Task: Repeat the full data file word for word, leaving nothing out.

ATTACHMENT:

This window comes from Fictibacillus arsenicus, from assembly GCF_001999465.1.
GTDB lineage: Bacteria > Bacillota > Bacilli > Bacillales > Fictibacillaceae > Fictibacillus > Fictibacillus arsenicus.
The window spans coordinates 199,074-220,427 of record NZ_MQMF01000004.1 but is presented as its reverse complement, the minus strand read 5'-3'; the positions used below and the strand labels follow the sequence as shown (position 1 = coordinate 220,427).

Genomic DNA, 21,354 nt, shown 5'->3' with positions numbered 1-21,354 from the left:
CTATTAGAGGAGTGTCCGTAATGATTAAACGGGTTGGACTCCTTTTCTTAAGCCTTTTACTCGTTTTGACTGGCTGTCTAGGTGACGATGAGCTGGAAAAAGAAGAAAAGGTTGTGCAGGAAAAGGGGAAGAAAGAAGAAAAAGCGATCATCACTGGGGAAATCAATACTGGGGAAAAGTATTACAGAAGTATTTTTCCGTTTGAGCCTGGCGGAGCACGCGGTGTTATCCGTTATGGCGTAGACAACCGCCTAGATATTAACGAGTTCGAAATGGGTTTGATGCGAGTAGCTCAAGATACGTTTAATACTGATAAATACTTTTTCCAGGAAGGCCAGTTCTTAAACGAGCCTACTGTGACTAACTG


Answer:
This window comes from Fictibacillus arsenicus, from assembly GCF_001999465.1.
GTDB lineage: Bacteria > Bacillota > Bacilli > Bacillales > Fictibacillaceae > Fictibacillus > Fictibacillus arsenicus.
The window spans coordinates 199,074-220,427 of record NZ_MQMF01000004.1 but is presented as its reverse complement, the minus strand read 5'-3'; the positions used below and the strand labels follow the sequence as shown (position 1 = coordinate 220,427).

Genomic DNA, 21,354 nt, shown 5'->3' with positions numbered 1-21,354 from the left:
CTATTAGAGGAGTGTCCGTAATGATTAAACGGGTTGGACTCCTTTTCTTAAGCCTTTTACTCGTTTTGACTGGCTGTCTAGGTGACGATGAGCTGGAAAAAGAAGAAAAGGTTGTGCAGGAAAAGGGGAAGAAAGAAGAAAAAGCGATCATCACTGGGGAAATCAATACTGGGGAAAAGTATTACAGAAGTATTTTTCCGTTTGAGCCTGGCGGAGCACGCGGTGTTATCCGTTATGGCGTAGACAACCGCCTAGATATTAACGAGTTCGAAATGGGTTTGATGCGAGTAGCTCAAGATACGTTTAATACTGATAAATACTTTTTCCAGGAAGGCCAGTTCTTAAACGAGCCTACTGTGACTAACTG